A Scops Owl had been found in the West Cornish valley in the early hours of Monday morning. Two birders had driven down the valley at around 2:30am and had intended to get some sleep. As they turned into the car park their headlights picked out some movement along the fence posts which bordered the dense clump of trees, they also picked out 2 red eyes. Fairly quickly they realised that they had found a Scops Owl. News was released early on Monday morning.
The find coincided with a high pressure system over France & Spain and several excellent spring overshoots from south western Europe, all in Cornwall. A Black-eared Wheatear, several Alpine Swifts, a Pallid Swift on Bryher, a Night Heron, a Little Bittern, a Woodchat Shrike, several Hoopoes and now a Scops Owl.
There were no further sightings during Monday and so when I went to play snooker with Mike Bilson on Monday night I had forgotten all about the owl. Half way during frame three a Mega Alert reported that the owl had been relocated, feeding at dusk. It was too short notice to take the next day off and in any case I had a meeting to arrange and a large Credit Proposal to finish off. For a short while I lost concentration and the third frame went with it. I regained my composure won the next two frames to win 3v2 overall, dropped Mike home and rang Peter to suggest we went down the following evening, Tuesday. He agreed. I tossed and turned throughout the night and slept very little.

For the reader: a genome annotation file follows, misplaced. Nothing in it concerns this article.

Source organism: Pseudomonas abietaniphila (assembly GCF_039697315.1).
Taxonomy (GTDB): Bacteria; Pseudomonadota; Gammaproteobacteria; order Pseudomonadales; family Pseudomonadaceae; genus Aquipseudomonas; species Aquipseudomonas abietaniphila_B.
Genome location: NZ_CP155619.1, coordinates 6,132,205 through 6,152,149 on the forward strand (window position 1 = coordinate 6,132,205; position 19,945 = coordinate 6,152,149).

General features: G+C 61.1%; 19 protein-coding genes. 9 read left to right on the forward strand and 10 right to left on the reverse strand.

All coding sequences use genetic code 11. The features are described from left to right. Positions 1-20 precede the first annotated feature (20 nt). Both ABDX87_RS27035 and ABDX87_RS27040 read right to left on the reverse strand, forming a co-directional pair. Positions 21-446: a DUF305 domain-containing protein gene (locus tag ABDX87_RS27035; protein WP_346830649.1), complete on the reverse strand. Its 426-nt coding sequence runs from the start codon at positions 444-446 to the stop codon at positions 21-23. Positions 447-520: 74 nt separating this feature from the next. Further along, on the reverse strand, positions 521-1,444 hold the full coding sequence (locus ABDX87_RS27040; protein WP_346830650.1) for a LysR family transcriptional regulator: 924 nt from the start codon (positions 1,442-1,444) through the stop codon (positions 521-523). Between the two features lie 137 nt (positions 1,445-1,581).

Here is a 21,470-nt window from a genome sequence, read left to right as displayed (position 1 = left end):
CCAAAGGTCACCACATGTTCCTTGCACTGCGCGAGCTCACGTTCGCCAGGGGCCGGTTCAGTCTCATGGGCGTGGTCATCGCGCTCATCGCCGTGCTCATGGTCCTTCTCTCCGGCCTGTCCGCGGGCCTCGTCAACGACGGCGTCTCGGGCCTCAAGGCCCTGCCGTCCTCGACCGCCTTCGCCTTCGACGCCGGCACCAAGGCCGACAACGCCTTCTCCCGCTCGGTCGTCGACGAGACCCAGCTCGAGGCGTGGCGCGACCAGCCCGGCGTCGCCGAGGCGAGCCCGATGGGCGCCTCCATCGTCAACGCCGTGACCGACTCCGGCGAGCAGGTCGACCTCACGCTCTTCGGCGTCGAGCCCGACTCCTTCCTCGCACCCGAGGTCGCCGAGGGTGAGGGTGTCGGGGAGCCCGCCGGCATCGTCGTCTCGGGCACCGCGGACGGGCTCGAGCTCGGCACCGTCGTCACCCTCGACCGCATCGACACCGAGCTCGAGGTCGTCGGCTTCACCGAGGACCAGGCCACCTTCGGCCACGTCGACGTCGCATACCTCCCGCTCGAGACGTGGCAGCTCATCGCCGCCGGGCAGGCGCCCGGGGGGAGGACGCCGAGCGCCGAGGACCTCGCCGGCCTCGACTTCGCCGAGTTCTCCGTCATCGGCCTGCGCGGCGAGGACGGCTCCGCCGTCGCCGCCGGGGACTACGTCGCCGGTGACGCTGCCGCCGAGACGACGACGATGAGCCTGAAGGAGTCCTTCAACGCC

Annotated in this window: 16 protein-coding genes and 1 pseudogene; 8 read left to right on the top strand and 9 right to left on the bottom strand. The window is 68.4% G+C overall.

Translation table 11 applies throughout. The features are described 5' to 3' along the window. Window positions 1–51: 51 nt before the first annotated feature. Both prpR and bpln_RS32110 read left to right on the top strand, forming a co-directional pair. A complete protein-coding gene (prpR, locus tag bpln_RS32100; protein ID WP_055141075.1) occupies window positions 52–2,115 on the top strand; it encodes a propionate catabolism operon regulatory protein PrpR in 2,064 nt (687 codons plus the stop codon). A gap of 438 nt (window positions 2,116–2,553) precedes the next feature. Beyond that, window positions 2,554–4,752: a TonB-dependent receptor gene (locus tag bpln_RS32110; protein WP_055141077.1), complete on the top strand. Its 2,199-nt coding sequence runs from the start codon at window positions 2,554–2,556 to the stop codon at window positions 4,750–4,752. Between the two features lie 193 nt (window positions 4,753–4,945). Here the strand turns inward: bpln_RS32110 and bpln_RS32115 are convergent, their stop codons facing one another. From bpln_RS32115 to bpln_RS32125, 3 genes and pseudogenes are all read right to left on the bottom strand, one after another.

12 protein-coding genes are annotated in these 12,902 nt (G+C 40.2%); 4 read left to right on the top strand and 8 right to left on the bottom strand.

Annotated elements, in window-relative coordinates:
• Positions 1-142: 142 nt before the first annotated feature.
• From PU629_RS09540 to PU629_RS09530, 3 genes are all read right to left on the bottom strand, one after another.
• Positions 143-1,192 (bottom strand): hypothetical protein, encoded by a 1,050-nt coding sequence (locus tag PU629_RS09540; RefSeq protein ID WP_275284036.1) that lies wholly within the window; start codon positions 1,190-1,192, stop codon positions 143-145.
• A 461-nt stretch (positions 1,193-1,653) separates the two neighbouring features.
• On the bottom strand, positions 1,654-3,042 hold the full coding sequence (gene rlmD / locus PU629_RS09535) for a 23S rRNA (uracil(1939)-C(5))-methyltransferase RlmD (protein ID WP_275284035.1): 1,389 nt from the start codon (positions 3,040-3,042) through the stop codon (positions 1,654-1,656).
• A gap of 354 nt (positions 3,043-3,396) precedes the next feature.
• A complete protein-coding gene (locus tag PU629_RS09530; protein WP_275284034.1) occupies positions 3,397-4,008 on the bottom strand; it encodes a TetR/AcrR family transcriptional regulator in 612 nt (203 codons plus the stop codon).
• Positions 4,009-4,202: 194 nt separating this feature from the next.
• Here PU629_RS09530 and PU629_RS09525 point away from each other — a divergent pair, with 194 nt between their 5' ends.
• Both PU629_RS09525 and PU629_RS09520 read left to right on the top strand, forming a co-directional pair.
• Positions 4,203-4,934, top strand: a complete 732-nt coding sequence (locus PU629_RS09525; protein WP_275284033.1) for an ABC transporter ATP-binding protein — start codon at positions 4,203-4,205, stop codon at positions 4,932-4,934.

The next morning I texted Dad to see if he could make it. At first he said yes but then texted back to say that he had visitors at midday on Wednesday morning, there was no way we could get back in time. He would go on his own on Friday morning. By now the Owl had been relocated and the doubts I had about taking time off disappeared. At work I got on with my Credit Proposal, arranged the meeting and booked the next day off.
Peter had talked to Paul Marshall about going and it seemed likely that they would go straight away so that they might get there for 6pm and hopefully see it at its roost site. I said I couldn’t leave until after work because I still had things to finish and because I had three other people to drop off home. Soon afterwards Peter texted back to say that Paul had a meeting that evening and they wouldn’t be going until 8pm after all. He was slightly surprised that I was still intending to go on my own. As a team of three we agreed to meet at Exeter service station at 9pm.